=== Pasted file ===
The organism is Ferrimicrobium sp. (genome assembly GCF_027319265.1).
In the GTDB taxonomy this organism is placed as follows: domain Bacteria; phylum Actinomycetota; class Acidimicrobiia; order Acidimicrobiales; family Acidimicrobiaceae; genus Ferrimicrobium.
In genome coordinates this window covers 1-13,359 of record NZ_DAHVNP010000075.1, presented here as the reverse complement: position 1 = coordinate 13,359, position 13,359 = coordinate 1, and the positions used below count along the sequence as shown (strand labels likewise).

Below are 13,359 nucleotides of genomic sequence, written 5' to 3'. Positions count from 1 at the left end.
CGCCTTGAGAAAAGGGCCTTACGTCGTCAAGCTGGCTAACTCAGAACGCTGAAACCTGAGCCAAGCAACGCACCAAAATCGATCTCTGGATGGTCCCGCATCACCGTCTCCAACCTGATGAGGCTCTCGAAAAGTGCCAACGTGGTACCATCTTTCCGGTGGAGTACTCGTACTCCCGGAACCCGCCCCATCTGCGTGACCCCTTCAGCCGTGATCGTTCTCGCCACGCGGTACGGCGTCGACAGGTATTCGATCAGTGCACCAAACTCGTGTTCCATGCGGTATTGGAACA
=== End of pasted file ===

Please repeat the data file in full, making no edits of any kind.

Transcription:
The organism is Ferrimicrobium sp. (genome assembly GCF_027319265.1).
In the GTDB taxonomy this organism is placed as follows: domain Bacteria; phylum Actinomycetota; class Acidimicrobiia; order Acidimicrobiales; family Acidimicrobiaceae; genus Ferrimicrobium.
In genome coordinates this window covers 1-13,359 of record NZ_DAHVNP010000075.1, presented here as the reverse complement: position 1 = coordinate 13,359, position 13,359 = coordinate 1, and the positions used below count along the sequence as shown (strand labels likewise).

Below are 13,359 nucleotides of genomic sequence, written 5' to 3'. Positions count from 1 at the left end.
CGCCTTGAGAAAAGGGCCTTACGTCGTCAAGCTGGCTAACTCAGAACGCTGAAACCTGAGCCAAGCAACGCACCAAAATCGATCTCTGGATGGTCCCGCATCACCGTCTCCAACCTGATGAGGCTCTCGAAAAGTGCCAACGTGGTACCATCTTTCCGGTGGAGTACTCGTACTCCCGGAACCCGCCCCATCTGCGTGACCCCTTCAGCCGTGATCGTTCTCGCCACGCGGTACGGCGTCGACAGGTATTCGATCAGTGCACCAAACTCGTGTTCCATGCGGTATTGGAACA